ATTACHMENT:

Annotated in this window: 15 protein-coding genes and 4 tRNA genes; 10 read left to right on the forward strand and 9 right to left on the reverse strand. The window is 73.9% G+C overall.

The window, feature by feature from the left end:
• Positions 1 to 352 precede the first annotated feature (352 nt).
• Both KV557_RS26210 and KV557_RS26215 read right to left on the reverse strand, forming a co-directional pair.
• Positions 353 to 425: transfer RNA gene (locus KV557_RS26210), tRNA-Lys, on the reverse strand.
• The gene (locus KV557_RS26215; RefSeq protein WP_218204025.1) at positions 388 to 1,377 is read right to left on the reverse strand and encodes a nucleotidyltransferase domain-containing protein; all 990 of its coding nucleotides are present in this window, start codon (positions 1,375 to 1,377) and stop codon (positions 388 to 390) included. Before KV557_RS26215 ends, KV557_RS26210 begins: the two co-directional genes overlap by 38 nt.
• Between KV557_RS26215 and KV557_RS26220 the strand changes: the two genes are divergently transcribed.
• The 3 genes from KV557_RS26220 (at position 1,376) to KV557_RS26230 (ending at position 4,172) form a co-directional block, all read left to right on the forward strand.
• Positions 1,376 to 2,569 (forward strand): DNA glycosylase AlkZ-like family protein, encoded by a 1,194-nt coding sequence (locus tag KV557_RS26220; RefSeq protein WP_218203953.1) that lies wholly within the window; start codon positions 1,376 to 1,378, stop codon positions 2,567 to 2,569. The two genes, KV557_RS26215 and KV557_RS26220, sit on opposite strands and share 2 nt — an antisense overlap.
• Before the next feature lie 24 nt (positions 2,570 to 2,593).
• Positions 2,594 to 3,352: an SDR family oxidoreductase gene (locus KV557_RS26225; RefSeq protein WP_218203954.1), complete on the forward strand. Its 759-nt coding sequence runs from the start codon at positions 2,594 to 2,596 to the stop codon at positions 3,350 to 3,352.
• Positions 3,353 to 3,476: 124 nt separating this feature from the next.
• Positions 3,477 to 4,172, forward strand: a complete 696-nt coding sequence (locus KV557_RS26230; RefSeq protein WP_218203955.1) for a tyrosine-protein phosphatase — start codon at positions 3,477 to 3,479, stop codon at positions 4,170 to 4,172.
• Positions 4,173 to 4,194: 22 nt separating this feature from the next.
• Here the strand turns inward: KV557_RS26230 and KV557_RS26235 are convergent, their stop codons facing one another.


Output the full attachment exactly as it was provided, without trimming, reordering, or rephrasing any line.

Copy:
Annotated in this window: 15 protein-coding genes and 4 tRNA genes; 10 read left to right on the forward strand and 9 right to left on the reverse strand. The window is 73.9% G+C overall.

The window, feature by feature from the left end:
• Positions 1 to 352 precede the first annotated feature (352 nt).
• Both KV557_RS26210 and KV557_RS26215 read right to left on the reverse strand, forming a co-directional pair.
• Positions 353 to 425: transfer RNA gene (locus KV557_RS26210), tRNA-Lys, on the reverse strand.
• The gene (locus KV557_RS26215; RefSeq protein WP_218204025.1) at positions 388 to 1,377 is read right to left on the reverse strand and encodes a nucleotidyltransferase domain-containing protein; all 990 of its coding nucleotides are present in this window, start codon (positions 1,375 to 1,377) and stop codon (positions 388 to 390) included. Before KV557_RS26215 ends, KV557_RS26210 begins: the two co-directional genes overlap by 38 nt.
• Between KV557_RS26215 and KV557_RS26220 the strand changes: the two genes are divergently transcribed.
• The 3 genes from KV557_RS26220 (at position 1,376) to KV557_RS26230 (ending at position 4,172) form a co-directional block, all read left to right on the forward strand.
• Positions 1,376 to 2,569 (forward strand): DNA glycosylase AlkZ-like family protein, encoded by a 1,194-nt coding sequence (locus tag KV557_RS26220; RefSeq protein WP_218203953.1) that lies wholly within the window; start codon positions 1,376 to 1,378, stop codon positions 2,567 to 2,569. The two genes, KV557_RS26215 and KV557_RS26220, sit on opposite strands and share 2 nt — an antisense overlap.
• Before the next feature lie 24 nt (positions 2,570 to 2,593).
• Positions 2,594 to 3,352: an SDR family oxidoreductase gene (locus KV557_RS26225; RefSeq protein WP_218203954.1), complete on the forward strand. Its 759-nt coding sequence runs from the start codon at positions 2,594 to 2,596 to the stop codon at positions 3,350 to 3,352.
• Positions 3,353 to 3,476: 124 nt separating this feature from the next.
• Positions 3,477 to 4,172, forward strand: a complete 696-nt coding sequence (locus KV557_RS26230; RefSeq protein WP_218203955.1) for a tyrosine-protein phosphatase — start codon at positions 3,477 to 3,479, stop codon at positions 4,170 to 4,172.
• Positions 4,173 to 4,194: 22 nt separating this feature from the next.
• Here the strand turns inward: KV557_RS26230 and KV557_RS26235 are convergent, their stop codons facing one another.